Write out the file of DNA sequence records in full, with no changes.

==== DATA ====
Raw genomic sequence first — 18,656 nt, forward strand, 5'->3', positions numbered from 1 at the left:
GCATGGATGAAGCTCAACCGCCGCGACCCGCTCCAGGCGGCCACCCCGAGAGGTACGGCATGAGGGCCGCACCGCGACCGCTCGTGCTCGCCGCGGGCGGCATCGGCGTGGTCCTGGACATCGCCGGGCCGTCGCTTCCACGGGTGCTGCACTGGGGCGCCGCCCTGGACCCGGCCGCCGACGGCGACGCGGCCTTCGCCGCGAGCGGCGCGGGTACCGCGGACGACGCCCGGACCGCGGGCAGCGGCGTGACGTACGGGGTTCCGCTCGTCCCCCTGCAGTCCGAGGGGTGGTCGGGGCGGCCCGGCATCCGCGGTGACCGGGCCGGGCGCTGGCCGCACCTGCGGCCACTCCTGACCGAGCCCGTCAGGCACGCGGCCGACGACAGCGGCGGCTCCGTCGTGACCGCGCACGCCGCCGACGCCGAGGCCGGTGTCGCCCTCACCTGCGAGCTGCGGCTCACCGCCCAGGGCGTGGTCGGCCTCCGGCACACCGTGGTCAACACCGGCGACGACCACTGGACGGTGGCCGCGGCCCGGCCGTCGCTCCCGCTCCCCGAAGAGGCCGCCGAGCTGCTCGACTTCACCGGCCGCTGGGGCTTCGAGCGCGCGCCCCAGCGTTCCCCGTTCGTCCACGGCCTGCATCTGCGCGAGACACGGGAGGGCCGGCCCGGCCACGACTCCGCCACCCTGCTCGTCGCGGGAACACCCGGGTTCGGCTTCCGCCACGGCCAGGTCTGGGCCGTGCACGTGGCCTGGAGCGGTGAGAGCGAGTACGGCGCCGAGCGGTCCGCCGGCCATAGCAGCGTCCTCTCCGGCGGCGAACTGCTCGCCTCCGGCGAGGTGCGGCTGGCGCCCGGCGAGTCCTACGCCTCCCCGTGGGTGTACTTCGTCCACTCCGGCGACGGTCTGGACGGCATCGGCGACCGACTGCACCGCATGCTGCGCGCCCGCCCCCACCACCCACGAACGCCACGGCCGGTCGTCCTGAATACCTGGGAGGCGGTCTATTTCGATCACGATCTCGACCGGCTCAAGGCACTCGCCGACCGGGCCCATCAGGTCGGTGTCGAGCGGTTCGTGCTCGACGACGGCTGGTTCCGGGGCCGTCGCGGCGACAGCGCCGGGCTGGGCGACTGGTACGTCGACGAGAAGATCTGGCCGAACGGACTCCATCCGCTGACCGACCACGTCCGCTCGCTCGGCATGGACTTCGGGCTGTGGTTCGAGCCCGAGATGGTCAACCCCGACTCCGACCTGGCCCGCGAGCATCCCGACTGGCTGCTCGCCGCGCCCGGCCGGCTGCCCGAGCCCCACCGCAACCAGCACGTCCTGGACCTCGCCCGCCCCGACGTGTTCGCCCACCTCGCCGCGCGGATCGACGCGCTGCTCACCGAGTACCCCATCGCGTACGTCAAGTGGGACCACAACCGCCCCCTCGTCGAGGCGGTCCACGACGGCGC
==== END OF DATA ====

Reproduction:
Raw genomic sequence first — 18,656 nt, forward strand, 5'->3', positions numbered from 1 at the left:
GCATGGATGAAGCTCAACCGCCGCGACCCGCTCCAGGCGGCCACCCCGAGAGGTACGGCATGAGGGCCGCACCGCGACCGCTCGTGCTCGCCGCGGGCGGCATCGGCGTGGTCCTGGACATCGCCGGGCCGTCGCTTCCACGGGTGCTGCACTGGGGCGCCGCCCTGGACCCGGCCGCCGACGGCGACGCGGCCTTCGCCGCGAGCGGCGCGGGTACCGCGGACGACGCCCGGACCGCGGGCAGCGGCGTGACGTACGGGGTTCCGCTCGTCCCCCTGCAGTCCGAGGGGTGGTCGGGGCGGCCCGGCATCCGCGGTGACCGGGCCGGGCGCTGGCCGCACCTGCGGCCACTCCTGACCGAGCCCGTCAGGCACGCGGCCGACGACAGCGGCGGCTCCGTCGTGACCGCGCACGCCGCCGACGCCGAGGCCGGTGTCGCCCTCACCTGCGAGCTGCGGCTCACCGCCCAGGGCGTGGTCGGCCTCCGGCACACCGTGGTCAACACCGGCGACGACCACTGGACGGTGGCCGCGGCCCGGCCGTCGCTCCCGCTCCCCGAAGAGGCCGCCGAGCTGCTCGACTTCACCGGCCGCTGGGGCTTCGAGCGCGCGCCCCAGCGTTCCCCGTTCGTCCACGGCCTGCATCTGCGCGAGACACGGGAGGGCCGGCCCGGCCACGACTCCGCCACCCTGCTCGTCGCGGGAACACCCGGGTTCGGCTTCCGCCACGGCCAGGTCTGGGCCGTGCACGTGGCCTGGAGCGGTGAGAGCGAGTACGGCGCCGAGCGGTCCGCCGGCCATAGCAGCGTCCTCTCCGGCGGCGAACTGCTCGCCTCCGGCGAGGTGCGGCTGGCGCCCGGCGAGTCCTACGCCTCCCCGTGGGTGTACTTCGTCCACTCCGGCGACGGTCTGGACGGCATCGGCGACCGACTGCACCGCATGCTGCGCGCCCGCCCCCACCACCCACGAACGCCACGGCCGGTCGTCCTGAATACCTGGGAGGCGGTCTATTTCGATCACGATCTCGACCGGCTCAAGGCACTCGCCGACCGGGCCCATCAGGTCGGTGTCGAGCGGTTCGTGCTCGACGACGGCTGGTTCCGGGGCCGTCGCGGCGACAGCGCCGGGCTGGGCGACTGGTACGTCGACGAGAAGATCTGGCCGAACGGACTCCATCCGCTGACCGACCACGTCCGCTCGCTCGGCATGGACTTCGGGCTGTGGTTCGAGCCCGAGATGGTCAACCCCGACTCCGACCTGGCCCGCGAGCATCCCGACTGGCTGCTCGCCGCGCCCGGCCGGCTGCCCGAGCCCCACCGCAACCAGCACGTCCTGGACCTCGCCCGCCCCGACGTGTTCGCCCACCTCGCCGCGCGGATCGACGCGCTGCTCACCGAGTACCCCATCGCGTACGTCAAGTGGGACCACAACCGCCCCCTCGTCGAGGCGGTCCACGACGGCGC